Another day another end-of-the-world, doomsday scenario for you to get worried about, or scoff at.
This time scientists are claiming a volcanic eruption which could bring around the end of civilisation itself is nearer than we think.
Volcanic eruptions are the norm – every couple of years or so – such as the recent eruption in Bali which forced the airport to close down temporarily.
Even 2010’s Eyjafjallajökull eruptions in Iceland, which left a huge cloud of ash in the air effected everyone, including Blackburn Rovers’ chance to sign Polish centre forward Robert Lewandowski – I wonder what became of him – but their was no imminent threat to human life.
That’s because Eyjafjallajökull wasn’t a ‘super eruption’. Despite the uninspiring name these super eruptions are nothing to laugh at, in fact they have the potential to bring around the end of civilisation as we know it. The last known super eruption took place in Indonesia.
Up to 3,000 cubic kilometres of rock and ash was blasted into the air at a site, now known as Lake Toba, on the island of Sumatra. Eruptions of this nature have the potential to drape entire continents in volcanic ash, changing weather patterns around the world for decades to come, writes The Independent.
Scientists have predicted we are due for another super eruption closer than we can think.
Super eruptions usually occur every 45,000-714,000 years, something which Professor Jonathan Rougier of Bristol University, a statistician and lead author of this study, claims is ‘comfortably longer than our civilization’.
For those wondering, the beginning of civilisation is often pin-pointed to the time when man first started to focus on agriculture (12,000 years ago) and move away from hunting and gathering.
According to Professor Rougier and his team at the University of Bristol’s Earth and Planetary Science Letters study, they used a geological database to produce a new prediction of between 5,200 and 48,000 years.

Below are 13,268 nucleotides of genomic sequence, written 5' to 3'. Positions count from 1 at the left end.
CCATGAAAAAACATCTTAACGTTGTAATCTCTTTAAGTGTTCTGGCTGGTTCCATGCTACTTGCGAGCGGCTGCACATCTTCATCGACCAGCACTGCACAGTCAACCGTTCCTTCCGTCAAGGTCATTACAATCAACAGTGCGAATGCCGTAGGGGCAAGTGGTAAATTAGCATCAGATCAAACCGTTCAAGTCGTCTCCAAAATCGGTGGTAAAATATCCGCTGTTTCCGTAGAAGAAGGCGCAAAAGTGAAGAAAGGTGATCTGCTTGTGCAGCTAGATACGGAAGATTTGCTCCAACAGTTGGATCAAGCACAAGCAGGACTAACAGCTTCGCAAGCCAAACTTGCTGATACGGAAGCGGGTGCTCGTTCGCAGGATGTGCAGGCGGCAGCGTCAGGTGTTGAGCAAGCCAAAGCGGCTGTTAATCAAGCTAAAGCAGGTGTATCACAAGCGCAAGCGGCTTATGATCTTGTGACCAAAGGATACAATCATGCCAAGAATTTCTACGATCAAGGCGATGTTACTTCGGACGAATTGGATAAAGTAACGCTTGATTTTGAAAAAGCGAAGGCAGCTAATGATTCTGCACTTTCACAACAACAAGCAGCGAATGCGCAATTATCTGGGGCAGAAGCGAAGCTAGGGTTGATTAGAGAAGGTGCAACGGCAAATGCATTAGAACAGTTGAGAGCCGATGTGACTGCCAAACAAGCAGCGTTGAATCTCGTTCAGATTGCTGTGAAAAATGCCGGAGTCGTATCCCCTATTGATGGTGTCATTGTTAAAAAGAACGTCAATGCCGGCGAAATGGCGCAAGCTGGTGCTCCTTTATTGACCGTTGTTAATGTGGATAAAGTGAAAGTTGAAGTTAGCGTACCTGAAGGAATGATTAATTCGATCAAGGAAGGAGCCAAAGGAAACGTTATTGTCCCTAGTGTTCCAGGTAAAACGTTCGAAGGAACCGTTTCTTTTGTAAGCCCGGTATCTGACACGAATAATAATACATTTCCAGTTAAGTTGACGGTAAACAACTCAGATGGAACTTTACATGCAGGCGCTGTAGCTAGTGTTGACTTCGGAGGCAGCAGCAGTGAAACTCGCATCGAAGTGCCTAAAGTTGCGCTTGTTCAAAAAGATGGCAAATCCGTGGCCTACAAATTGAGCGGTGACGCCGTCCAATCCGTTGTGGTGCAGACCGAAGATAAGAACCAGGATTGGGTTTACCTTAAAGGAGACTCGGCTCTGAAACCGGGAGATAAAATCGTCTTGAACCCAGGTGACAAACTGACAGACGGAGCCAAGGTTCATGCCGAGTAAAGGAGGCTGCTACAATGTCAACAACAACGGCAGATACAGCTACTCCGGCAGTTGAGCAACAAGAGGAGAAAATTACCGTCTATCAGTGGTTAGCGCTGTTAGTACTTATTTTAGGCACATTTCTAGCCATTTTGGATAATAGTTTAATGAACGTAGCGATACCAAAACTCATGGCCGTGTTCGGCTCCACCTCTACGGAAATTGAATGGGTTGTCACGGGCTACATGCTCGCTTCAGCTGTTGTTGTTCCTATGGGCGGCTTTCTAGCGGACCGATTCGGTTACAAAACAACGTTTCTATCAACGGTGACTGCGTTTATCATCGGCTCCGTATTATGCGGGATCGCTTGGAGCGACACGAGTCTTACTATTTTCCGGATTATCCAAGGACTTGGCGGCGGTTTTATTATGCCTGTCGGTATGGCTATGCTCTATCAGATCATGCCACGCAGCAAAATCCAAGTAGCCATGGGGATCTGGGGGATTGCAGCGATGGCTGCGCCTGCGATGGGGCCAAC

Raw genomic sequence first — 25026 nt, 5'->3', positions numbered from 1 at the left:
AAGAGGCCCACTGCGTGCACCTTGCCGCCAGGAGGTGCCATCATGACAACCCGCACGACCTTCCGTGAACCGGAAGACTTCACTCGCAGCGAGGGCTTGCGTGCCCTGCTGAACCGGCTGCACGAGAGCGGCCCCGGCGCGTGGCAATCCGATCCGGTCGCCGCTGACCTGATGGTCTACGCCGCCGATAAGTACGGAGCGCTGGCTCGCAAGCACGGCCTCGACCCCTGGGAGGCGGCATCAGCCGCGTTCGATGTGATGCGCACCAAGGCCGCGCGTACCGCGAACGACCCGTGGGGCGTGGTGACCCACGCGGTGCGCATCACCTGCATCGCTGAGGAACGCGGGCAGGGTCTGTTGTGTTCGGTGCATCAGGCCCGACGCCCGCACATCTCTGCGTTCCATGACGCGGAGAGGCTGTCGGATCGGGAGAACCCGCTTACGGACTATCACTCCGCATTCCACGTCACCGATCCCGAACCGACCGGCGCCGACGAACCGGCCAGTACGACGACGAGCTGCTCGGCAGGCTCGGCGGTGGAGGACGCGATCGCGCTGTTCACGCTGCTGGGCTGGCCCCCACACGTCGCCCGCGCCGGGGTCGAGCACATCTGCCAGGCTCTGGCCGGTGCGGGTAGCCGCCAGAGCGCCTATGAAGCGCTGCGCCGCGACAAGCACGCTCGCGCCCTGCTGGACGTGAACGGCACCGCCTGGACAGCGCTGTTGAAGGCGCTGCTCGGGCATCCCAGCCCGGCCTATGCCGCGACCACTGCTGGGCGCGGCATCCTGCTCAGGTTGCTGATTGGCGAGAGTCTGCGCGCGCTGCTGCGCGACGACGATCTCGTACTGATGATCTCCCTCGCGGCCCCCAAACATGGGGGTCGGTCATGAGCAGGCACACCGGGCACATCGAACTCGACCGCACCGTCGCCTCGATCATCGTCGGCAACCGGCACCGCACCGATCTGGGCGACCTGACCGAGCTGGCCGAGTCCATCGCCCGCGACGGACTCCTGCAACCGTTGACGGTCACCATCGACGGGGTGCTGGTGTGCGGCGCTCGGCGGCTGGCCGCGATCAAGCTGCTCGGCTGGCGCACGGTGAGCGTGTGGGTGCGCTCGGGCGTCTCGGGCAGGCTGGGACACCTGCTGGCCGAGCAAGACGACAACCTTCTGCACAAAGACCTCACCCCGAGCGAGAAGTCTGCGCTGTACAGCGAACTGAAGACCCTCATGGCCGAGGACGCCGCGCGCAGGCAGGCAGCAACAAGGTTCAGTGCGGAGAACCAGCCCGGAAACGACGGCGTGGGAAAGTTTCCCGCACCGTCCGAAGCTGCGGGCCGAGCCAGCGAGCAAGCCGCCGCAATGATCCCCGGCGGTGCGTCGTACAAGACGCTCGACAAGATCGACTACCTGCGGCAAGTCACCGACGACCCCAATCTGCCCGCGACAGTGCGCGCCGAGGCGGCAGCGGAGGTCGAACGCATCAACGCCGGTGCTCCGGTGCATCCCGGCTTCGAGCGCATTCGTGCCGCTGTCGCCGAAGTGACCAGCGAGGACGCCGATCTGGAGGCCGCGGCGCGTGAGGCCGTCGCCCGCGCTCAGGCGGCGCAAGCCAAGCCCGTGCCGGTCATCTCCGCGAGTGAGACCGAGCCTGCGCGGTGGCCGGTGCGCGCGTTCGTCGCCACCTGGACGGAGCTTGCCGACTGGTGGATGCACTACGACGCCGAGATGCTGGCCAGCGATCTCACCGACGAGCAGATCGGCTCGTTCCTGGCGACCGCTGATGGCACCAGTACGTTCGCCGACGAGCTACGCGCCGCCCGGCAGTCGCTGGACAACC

Their ‘best guess value’ is the next one will occur within 17,000 years time with records showing the most recent super eruption took place took place between 20,000-30,000 years ago.
Professor Rougier claims:
On balance, we have been slightly lucky not to experience any super-eruptions since then.
Geochemist Dr Marc Reichow from the University of Leicester (who was not part of the study) backs up Professor Rougier and his team’s findings which are based on ‘sound statistical analysis’.
Dr Reichow told The Independent:
The approach and assessment are robust, and certainly will help us understand and most importantly may help predict future eruptions.
However nature, including volcanic eruptions, does not necessarily work as clock work.
Reichow believes the lack of super eruptions does not necessarily mean earth is due one soon, saying: ‘Nature is not that regular’.
What we can say is that volcanoes are more threatening to our civilization than previously thought.
For now efforts need to be focused on recent eruption of Mount Agung which has been hurling clouds of white and dark grey ash about 4.7 miles into the atmosphere.
Lava has been welling from the crater and it is unknown how bad the situation may get or how long it could go on for.